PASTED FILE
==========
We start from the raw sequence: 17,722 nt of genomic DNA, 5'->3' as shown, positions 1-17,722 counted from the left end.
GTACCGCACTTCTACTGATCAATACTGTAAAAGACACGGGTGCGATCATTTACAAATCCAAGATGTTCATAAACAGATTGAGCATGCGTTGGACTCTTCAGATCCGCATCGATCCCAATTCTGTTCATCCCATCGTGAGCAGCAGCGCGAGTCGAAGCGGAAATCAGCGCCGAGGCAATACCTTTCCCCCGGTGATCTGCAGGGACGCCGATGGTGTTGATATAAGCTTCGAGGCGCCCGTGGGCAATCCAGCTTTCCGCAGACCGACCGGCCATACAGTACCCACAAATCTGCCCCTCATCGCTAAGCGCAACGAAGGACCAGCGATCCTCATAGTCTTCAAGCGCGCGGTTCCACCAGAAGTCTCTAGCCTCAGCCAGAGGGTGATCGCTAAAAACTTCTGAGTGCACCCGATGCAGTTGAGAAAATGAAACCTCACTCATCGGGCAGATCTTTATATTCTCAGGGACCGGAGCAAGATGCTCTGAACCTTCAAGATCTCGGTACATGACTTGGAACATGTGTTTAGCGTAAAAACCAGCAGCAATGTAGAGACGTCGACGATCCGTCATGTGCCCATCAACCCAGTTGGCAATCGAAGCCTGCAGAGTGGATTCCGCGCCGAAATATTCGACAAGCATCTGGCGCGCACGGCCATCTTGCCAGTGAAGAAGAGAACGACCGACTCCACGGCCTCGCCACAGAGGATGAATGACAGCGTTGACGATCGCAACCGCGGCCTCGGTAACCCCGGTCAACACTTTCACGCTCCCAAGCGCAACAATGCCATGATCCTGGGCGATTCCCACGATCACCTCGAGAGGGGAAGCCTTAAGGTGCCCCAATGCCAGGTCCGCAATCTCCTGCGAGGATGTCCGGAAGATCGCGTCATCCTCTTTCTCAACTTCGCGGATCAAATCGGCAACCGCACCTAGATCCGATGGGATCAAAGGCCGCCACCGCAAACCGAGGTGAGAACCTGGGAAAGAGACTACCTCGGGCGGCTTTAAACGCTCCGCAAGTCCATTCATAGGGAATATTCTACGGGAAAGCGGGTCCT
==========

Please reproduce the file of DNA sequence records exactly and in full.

We start from the raw sequence: 17,722 nt of genomic DNA, 5'->3' as shown, positions 1-17,722 counted from the left end.
GTACCGCACTTCTACTGATCAATACTGTAAAAGACACGGGTGCGATCATTTACAAATCCAAGATGTTCATAAACAGATTGAGCATGCGTTGGACTCTTCAGATCCGCATCGATCCCAATTCTGTTCATCCCATCGTGAGCAGCAGCGCGAGTCGAAGCGGAAATCAGCGCCGAGGCAATACCTTTCCCCCGGTGATCTGCAGGGACGCCGATGGTGTTGATATAAGCTTCGAGGCGCCCGTGGGCAATCCAGCTTTCCGCAGACCGACCGGCCATACAGTACCCACAAATCTGCCCCTCATCGCTAAGCGCAACGAAGGACCAGCGATCCTCATAGTCTTCAAGCGCGCGGTTCCACCAGAAGTCTCTAGCCTCAGCCAGAGGGTGATCGCTAAAAACTTCTGAGTGCACCCGATGCAGTTGAGAAAATGAAACCTCACTCATCGGGCAGATCTTTATATTCTCAGGGACCGGAGCAAGATGCTCTGAACCTTCAAGATCTCGGTACATGACTTGGAACATGTGTTTAGCGTAAAAACCAGCAGCAATGTAGAGACGTCGACGATCCGTCATGTGCCCATCAACCCAGTTGGCAATCGAAGCCTGCAGAGTGGATTCCGCGCCGAAATATTCGACAAGCATCTGGCGCGCACGGCCATCTTGCCAGTGAAGAAGAGAACGACCGACTCCACGGCCTCGCCACAGAGGATGAATGACAGCGTTGACGATCGCAACCGCGGCCTCGGTAACCCCGGTCAACACTTTCACGCTCCCAAGCGCAACAATGCCATGATCCTGGGCGATTCCCACGATCACCTCGAGAGGGGAAGCCTTAAGGTGCCCCAATGCCAGGTCCGCAATCTCCTGCGAGGATGTCCGGAAGATCGCGTCATCCTCTTTCTCAACTTCGCGGATCAAATCGGCAACCGCACCTAGATCCGATGGGATCAAAGGCCGCCACCGCAAACCGAGGTGAGAACCTGGGAAAGAGACTACCTCGGGCGGCTTTAAACGCTCCGCAAGTCCATTCATAGGGAATATTCTACGGGAAAGCGGGTCCT